The film An Inconvenient Sequel: Truth To Power premiered in cinemas this week. It’s been a decade since Al Gore’s An Inconvenient Truth first shocked us and alerted us to the alarming and escalating global warming epidemic.

Many of us are making an effort to reduce our carbon footprint. Who knew that factory farms’ emissions were contributing so much to global warming (or how terribly farm animals are treated)? We had no idea that the oceans were filling up with plastics. Lots of scary realities have come to our attention, and we need to tackle these dangerous issues.

We’re recycling. Some of us have invested in hybrid cars. According to the New York Times, Americans consumed almost 20% less meat between 2005 and 2014. We’re buying efficient light bulbs and composting. We’re learning about our carbon footprint and how to reduce it. reminds us that “people need nature to survive.” They recently developed a carbon calculator to help people figure out if they are leaving a big carbon footprint.

The quiz asks about housing, the type of energy you use, your recycling habits, your diet, and ways in which you save energy. Then it questions if you use public or private transportation and if you drive an electric car. The last section of the survey is about traveling. Airplanes create a great deal of carbon. Interesting and surprising factoids about home carbon, automotive carbon, and travel carbon are on each page. Finally, the calculator crunches all the numbers and tells you how many trees are required to offset your carbon footprint. The calculator then provides the monetary value of those trees and you can donate that amount to have the trees planted if you’d like.

Want to live greener? Carbon Offsets To Alleviate Poverty (COTAP) offers ways to minimize your carbon footprint with your choices in food, household items, daily travel, vacation, and more:

Food Carbon Footprint

  1. Buying local (ideally organic) foods eliminates transportation with petroleum-based fuel.
  2. Reduce/eliminate beef and dairy consumption. Cows and other farmed animals need astronomical amounts food and water.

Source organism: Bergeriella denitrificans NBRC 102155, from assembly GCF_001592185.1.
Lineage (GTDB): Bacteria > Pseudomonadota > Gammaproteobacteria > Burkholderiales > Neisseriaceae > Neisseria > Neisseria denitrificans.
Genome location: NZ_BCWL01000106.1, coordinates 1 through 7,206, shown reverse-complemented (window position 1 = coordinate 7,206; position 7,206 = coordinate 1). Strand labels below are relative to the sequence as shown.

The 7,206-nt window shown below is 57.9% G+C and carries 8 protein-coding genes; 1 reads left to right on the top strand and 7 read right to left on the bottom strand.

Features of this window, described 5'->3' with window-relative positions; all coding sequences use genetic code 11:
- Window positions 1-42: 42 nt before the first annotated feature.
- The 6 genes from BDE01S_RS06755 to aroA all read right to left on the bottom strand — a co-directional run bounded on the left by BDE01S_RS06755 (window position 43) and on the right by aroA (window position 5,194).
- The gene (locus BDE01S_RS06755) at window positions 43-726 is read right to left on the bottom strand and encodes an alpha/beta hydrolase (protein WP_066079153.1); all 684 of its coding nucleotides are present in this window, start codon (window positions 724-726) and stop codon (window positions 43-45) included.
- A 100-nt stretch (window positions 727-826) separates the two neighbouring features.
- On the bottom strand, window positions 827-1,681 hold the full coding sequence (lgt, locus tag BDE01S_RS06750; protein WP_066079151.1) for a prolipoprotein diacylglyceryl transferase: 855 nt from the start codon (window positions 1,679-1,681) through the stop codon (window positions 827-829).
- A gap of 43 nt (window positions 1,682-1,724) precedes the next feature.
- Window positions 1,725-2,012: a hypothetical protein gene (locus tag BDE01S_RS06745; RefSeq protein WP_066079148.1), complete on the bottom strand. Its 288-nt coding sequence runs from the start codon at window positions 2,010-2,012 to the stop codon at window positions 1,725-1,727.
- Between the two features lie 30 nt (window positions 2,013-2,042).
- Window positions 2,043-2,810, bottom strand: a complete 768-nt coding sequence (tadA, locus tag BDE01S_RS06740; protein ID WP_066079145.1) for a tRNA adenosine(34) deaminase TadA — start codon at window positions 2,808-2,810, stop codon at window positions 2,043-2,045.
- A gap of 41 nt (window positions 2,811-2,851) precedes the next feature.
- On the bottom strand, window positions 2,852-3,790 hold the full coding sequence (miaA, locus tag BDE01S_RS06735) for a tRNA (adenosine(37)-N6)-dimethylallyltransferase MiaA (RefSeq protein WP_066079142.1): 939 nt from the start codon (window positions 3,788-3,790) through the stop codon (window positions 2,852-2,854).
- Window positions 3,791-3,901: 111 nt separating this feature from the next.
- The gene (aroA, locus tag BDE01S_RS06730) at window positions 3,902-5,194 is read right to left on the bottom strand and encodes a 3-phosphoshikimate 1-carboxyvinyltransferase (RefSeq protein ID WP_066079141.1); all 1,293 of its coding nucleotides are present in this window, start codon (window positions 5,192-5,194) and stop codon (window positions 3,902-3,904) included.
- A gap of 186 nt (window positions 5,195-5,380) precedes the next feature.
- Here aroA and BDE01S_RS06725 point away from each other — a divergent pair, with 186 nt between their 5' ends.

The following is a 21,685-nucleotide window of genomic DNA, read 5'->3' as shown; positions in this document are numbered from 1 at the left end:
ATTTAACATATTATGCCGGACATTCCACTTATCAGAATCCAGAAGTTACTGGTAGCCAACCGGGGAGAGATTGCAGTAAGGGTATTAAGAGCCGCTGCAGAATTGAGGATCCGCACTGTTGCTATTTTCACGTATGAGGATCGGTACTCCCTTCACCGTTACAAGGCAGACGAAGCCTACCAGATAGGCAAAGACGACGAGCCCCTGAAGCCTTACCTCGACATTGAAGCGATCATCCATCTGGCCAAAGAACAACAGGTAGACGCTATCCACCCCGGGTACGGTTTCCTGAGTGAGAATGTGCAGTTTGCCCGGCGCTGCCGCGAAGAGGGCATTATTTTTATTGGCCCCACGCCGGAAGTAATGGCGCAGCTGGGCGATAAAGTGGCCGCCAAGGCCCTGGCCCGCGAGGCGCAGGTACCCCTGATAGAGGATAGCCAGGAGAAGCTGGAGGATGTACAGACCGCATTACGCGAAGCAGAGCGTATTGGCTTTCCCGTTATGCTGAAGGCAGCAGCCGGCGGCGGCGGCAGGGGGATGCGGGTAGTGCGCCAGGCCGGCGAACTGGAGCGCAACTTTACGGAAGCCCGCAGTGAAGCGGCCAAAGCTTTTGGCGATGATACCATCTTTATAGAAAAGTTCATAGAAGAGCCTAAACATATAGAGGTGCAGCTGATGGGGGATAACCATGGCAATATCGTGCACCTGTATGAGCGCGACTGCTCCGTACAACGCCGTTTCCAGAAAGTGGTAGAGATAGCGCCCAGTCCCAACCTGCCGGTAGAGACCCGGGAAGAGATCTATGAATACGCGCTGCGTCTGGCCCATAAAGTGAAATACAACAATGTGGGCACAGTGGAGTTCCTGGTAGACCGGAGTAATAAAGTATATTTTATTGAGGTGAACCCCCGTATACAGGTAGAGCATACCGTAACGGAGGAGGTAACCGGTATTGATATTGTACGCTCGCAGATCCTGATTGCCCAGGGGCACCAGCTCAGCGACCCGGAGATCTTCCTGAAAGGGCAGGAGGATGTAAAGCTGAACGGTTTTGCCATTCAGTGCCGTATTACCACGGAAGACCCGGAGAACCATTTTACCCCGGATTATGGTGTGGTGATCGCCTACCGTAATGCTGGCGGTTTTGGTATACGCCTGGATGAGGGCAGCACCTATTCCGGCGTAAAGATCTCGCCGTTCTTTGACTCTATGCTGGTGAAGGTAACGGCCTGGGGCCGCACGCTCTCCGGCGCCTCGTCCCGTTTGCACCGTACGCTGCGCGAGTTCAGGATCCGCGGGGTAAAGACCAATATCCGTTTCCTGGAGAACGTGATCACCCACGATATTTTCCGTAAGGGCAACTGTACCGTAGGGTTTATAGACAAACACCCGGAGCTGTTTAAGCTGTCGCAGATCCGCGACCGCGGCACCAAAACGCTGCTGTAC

Home Energy

  1.  Make sure your house is insulated and sealed.
  2. Purchase energy efficient appliances such as furnace, air conditioning, dishwasher, and refrigerator.
  3. Use fluorescent and LED light bulbs, not incandescent.
  4. Keep your thermostat at a moderate temperature. Thermostats that can turn your heat/air off when you’re not home are ideal.
  5. Go solar.

Daily driving

  1. Walk, bike, carpool, or take mass transit when possible.
  2. Drive a hybrid or electric car.
  3. Purchase a smaller car, and don’t use racks that decrease aerodynamics.
  4. Don’t speed
  5. Avoid traffic when possible. Cars that are sitting still in traffic emit copious quantities of carbon.
  6. Combine errands so you don’t have to drive several times.

Air Travel

  1. Fly as infrequently as possible because airplane fuel is petroleum-based.
  2. Take few trips of longer duration and visit places that you can drive to or have a “staycation.” Economy class uses less fuel per person than business class and first class.
  3. Skype or teleconference instead of business travel when possible.
  4. Private jets have huge carbon footprints. Don’t buy or travel in one.

General Ways to Reduce Your Carbon Footprint

  • Water: Don’t wash your car too frequently; purchase shower heads, toilets, washing machines, faucet heads, and dishwashers that are energy efficient.
  • Recycle and reuse: Bob The Builder was absolutely right. Manufacturing, the use of resources, packaging, transporting, and disposal of products contributes to about 29% of U.S. greenhouse gas emissions
  • Advocate for clean energy like wind, solar, geothermal, hydroelectric, and biomass energy in place of fossil fuel. They are our future. Without them, we have no future.